William Wordsworth

(1770-1850 / Cumberland / England)

William Wordsworth Quotes

  • ''Our birth is but a sleep and a forgetting:
    The Soul that rises with us, our life's Star,
    Hath had elsewhere its setting,
    And cometh from afar:''
    William Wordsworth (1770-1850), British poet. Ode: Intimations of Immortality from Recollections of Early Childhood (l. 58-61). . . The Poems; Vol. 1 [William Wordsworth]. John O. Hayden, ed. (1977, repr. 1990) Penguin Books.
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  • ''One impulse from a vernal wood
    May teach you more of man,
    Of moral evil and of good,
    Than all the sages can.''
    William Wordsworth (1770-1850), British poet. The Tables Turned, st. 6, Lyrical Ballads (1798).
  • ''Earth fills her lap with pleasures of her own;''
    William Wordsworth (1770-1850), British poet. Ode: Intimations of Immortality from Recollections of Early Childhood (l. 77). . . The Poems; Vol. 1 [William Wordsworth]. John O. Hayden, ed. (1977, repr. 1990) Penguin Books.
  • ''No fountain from its rocky cave
    E'er tripped with foot so free;
    She seemed as happy as a wave
    That dances on the sea.''
    William Wordsworth (1770-1850), British poet. The Two April Mornings (l. 49-52). . . The Poems; Vol. 1 [William Wordsworth]. John O. Hayden, ed. (1977, repr. 1990) Penguin Books.
  • ''Though nothing can bring back the hour
    Of splendour in the grass, of glory in the flower;
    We will grieve not, rather find
    Strength in what remains behind;''
    William Wordsworth (1770-1850), British poet. Ode: Intimations of Immortality from Recollections of Early Childhood (l. 177-180). . . The Poems; Vol. 1 [William Wordsworth]. John O. Hayden, ed. (1977, repr. 1990) Penguin Books.
  • ''The world is too much with us; late and soon,
    Getting and spending, we lay waste our powers.''
    William Wordsworth (1770-1850), British poet. "The World is Too Much With Us," Sonnet 33, Miscellaneous Sonnets (1807). Opening lines.
  • ''Thou, whose exterior semblance doth belie
    Thy Soul's immensity;
    Thou best Philosopher, who yet dost keep
    Thy heritage, thou Eye among the blind,
    That, deaf and silent, read'st the eternal deep,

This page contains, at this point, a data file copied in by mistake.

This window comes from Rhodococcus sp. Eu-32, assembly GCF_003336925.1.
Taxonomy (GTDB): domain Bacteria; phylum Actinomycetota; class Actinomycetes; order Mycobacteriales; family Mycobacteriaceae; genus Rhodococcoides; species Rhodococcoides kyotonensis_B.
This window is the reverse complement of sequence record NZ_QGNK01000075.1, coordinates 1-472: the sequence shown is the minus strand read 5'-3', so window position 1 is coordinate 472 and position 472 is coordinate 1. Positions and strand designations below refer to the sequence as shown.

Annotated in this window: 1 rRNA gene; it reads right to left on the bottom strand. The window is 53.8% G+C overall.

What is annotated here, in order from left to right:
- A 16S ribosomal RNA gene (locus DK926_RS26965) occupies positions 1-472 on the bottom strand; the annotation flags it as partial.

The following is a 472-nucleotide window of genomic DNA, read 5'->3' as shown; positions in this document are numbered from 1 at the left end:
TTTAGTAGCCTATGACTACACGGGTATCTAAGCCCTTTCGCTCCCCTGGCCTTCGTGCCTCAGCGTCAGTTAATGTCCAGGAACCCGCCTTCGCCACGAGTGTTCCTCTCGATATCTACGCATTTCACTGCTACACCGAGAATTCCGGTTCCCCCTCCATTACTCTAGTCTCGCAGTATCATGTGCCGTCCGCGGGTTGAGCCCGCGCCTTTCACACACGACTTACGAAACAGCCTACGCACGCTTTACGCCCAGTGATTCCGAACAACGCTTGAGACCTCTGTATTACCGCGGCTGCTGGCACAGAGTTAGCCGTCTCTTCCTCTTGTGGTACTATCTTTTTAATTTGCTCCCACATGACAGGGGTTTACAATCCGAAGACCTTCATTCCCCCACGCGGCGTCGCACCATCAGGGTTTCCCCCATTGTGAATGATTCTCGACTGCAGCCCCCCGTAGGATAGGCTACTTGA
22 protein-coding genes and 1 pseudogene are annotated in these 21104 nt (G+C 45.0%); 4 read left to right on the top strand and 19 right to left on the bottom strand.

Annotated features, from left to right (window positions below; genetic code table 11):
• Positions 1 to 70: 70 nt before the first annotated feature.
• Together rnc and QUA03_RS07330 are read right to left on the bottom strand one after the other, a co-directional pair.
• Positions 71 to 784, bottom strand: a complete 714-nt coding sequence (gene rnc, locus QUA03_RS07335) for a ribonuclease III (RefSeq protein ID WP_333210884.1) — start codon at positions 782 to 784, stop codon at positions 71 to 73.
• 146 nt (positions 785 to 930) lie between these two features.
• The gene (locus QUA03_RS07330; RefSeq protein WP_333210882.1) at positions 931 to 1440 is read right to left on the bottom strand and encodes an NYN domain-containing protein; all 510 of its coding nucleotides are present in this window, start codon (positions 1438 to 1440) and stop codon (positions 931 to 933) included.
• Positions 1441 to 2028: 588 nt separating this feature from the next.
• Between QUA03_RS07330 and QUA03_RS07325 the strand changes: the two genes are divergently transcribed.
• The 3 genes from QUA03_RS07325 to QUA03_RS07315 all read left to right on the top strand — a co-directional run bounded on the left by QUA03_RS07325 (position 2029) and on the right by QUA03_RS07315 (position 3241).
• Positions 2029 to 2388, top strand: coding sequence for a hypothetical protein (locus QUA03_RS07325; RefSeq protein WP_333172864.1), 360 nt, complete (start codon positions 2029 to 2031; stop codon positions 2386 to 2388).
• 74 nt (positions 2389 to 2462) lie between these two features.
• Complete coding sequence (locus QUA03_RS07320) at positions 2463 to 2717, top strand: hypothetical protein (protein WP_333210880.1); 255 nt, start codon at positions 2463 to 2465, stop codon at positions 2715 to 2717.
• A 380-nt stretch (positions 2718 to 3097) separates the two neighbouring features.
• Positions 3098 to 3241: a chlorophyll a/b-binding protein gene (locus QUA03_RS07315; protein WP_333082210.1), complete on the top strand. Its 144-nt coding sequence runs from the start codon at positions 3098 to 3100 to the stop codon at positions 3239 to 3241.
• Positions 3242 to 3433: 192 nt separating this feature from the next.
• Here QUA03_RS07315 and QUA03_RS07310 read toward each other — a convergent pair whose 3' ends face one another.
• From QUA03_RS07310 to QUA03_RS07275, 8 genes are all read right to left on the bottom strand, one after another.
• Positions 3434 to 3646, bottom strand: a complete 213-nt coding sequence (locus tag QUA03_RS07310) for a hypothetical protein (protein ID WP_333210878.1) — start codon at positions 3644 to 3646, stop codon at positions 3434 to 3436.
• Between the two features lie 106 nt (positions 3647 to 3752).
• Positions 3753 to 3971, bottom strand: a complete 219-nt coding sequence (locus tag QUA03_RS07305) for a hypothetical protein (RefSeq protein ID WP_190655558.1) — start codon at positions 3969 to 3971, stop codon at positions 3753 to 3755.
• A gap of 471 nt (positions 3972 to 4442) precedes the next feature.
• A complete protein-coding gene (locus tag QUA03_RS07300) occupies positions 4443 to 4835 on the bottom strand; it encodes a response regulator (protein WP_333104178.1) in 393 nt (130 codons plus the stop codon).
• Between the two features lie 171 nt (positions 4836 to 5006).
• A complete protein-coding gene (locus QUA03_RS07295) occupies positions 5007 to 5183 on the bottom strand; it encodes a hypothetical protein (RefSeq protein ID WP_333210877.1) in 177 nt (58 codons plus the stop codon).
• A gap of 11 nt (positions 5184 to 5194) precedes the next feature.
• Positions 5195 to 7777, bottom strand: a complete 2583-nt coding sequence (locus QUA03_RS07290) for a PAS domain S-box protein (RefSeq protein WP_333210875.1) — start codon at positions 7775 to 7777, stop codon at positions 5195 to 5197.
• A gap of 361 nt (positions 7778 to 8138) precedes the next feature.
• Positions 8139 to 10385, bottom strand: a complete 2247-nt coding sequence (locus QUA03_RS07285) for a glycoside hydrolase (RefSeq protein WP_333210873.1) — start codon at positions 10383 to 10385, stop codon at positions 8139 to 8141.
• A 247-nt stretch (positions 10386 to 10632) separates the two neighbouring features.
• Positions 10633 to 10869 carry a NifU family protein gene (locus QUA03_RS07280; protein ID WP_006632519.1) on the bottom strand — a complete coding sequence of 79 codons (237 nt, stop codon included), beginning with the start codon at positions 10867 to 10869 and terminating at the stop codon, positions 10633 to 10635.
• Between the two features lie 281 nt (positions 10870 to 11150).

Haunted for ever by the eternal mind,—''
    William Wordsworth (1770-1850), British poet. Ode: Intimations of Immortality from Recollections of Early Childhood (l. 108-113). . . The Poems; Vol. 1 [William Wordsworth]. John O. Hayden, ed. (1977, repr. 1990) Penguin Books.
  • ''Getting and spending, we lay waste our powers.''
    William Wordsworth (1770-1850), British poet. "The World Is Too Much With Us," Miscellaneous Sonnets (1827).
  • ''The Rainbow comes and goes,
    And lovely is the Rose,''
    William Wordsworth (1770-1850), British poet. Ode: Intimations of Immortality from Recollections of Early Childhood (l. 10-11). . . The Poems; Vol. 1 [William Wordsworth]. John O. Hayden, ed. (1977, repr. 1990) Penguin Books.
  • ''I'd rather be
    A Pagan suckled in a creed outworn;
    So might I, standing on this pleasant lea,
    Have glimpses that would make me less forlorn;
    Have sight of Proteus rising from the sea;
    Or hear old Triton blow his wreathed horn.''
    William Wordsworth (1770-1850), British poet. The World Is Too Much with Us (l. 10-14). . . The Poems; Vol. 1 [William Wordsworth]. John O. Hayden, ed. (1977, repr. 1990) Penguin Books.

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Best Poem of William Wordsworth

I Wandered Lonely As A Cloud (Daffodils)

I wandered lonely as a cloud
That floats on high o'er vales and hills,
When all at once I saw a crowd,
A host, of golden daffodils;
Beside the lake, beneath the trees,
Fluttering and dancing in the breeze.

Continuous as the stars that shine
And twinkle on the milky way,
They stretched in never-ending line
Along the margin of a bay:
Ten thousand saw I at a glance,
Tossing their heads in sprightly dance.

The waves beside them danced; but they
Out-did the sparkling waves in glee:
A poet could not but be gay,
In such a jocund company:
I ...

Read the full of I Wandered Lonely As A Cloud (Daffodils)

The Trosachs

THERE 's not a nook within this solemn Pass,
   But were an apt confessional for one
   Taught by his summer spent, his autumn gone,
That Life is but a tale of morning grass
Wither'd at eve. From scenes of art which chase
   That thought away, turn, and with watchful eyes
   Feed it 'mid Nature's old felicities,
Rocks, rivers, and smooth lakes more clear than glass
Untouch'd, unbreathed upon. Thrice happy quest,

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